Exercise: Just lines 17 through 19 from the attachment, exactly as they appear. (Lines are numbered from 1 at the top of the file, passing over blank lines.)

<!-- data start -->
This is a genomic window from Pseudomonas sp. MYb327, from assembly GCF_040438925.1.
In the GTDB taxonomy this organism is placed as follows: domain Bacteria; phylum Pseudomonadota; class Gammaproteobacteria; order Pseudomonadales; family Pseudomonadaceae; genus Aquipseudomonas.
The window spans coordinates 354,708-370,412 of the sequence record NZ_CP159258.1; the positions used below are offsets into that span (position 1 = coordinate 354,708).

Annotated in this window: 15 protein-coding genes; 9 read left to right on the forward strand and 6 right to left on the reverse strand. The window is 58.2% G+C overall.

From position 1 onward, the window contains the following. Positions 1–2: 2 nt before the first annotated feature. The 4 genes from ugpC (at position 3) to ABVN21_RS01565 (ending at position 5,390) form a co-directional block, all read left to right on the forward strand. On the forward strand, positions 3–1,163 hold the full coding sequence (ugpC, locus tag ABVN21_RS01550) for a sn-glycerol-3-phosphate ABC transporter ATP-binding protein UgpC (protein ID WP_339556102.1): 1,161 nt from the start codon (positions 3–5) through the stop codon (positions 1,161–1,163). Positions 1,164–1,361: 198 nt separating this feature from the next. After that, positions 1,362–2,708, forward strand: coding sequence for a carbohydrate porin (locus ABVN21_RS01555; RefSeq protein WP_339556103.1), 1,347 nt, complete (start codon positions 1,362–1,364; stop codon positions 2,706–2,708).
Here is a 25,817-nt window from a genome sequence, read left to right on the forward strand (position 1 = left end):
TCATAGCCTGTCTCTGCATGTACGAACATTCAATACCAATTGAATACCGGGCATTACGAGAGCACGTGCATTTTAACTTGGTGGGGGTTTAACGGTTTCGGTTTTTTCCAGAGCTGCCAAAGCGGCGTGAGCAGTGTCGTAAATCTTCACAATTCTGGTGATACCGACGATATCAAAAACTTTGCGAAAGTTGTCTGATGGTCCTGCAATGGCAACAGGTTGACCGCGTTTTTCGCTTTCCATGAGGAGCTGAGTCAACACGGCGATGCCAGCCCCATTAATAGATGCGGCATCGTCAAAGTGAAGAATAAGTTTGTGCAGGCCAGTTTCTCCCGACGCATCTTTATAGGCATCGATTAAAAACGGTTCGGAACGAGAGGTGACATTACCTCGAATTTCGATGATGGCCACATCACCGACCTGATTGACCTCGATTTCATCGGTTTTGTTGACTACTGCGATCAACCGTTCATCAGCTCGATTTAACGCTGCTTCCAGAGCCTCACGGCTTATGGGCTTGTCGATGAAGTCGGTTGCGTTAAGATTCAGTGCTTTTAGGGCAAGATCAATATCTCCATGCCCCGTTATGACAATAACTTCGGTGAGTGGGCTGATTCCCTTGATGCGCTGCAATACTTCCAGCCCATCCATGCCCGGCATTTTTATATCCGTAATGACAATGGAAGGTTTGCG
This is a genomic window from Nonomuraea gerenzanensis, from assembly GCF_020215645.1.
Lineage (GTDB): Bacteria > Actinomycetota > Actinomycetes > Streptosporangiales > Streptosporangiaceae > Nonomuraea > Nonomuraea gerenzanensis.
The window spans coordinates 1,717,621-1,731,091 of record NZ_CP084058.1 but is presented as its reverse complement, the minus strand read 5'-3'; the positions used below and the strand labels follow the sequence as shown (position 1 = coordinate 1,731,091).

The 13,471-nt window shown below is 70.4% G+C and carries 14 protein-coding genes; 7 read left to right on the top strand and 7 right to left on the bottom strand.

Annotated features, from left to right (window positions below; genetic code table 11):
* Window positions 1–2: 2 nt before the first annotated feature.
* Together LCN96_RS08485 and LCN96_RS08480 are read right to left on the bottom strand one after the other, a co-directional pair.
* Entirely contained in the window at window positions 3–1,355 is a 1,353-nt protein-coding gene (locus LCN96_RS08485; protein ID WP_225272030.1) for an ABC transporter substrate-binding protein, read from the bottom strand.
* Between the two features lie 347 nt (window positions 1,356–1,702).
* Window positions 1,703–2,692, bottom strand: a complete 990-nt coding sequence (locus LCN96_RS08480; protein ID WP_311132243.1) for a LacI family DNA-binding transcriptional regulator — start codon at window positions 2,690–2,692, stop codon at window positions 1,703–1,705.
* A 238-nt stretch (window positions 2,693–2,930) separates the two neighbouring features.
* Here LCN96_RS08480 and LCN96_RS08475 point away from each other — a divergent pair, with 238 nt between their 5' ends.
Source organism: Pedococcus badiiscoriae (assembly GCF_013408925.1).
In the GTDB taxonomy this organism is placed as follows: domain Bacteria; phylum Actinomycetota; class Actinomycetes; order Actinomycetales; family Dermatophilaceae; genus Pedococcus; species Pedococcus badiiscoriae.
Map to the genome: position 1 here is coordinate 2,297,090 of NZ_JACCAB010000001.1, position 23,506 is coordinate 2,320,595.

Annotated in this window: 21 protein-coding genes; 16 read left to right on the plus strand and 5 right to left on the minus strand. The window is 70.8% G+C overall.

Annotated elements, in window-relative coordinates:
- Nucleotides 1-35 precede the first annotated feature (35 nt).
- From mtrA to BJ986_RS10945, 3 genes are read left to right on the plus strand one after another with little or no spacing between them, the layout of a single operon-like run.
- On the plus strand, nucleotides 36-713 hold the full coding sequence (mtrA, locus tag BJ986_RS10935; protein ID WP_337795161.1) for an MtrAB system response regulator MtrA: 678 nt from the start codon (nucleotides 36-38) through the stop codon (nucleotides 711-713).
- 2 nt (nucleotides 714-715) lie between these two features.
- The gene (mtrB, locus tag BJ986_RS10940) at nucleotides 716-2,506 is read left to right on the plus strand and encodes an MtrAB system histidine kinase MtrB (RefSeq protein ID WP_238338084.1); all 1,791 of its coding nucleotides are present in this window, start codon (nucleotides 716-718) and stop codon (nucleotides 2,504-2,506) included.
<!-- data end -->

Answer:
* Window positions 1,703–2,692, bottom strand: a complete 990-nt coding sequence (locus LCN96_RS08480; protein ID WP_311132243.1) for a LacI family DNA-binding transcriptional regulator — start codon at window positions 2,690–2,692, stop codon at window positions 1,703–1,705.
* A 238-nt stretch (window positions 2,693–2,930) separates the two neighbouring features.
* Here LCN96_RS08480 and LCN96_RS08475 point away from each other — a divergent pair, with 238 nt between their 5' ends.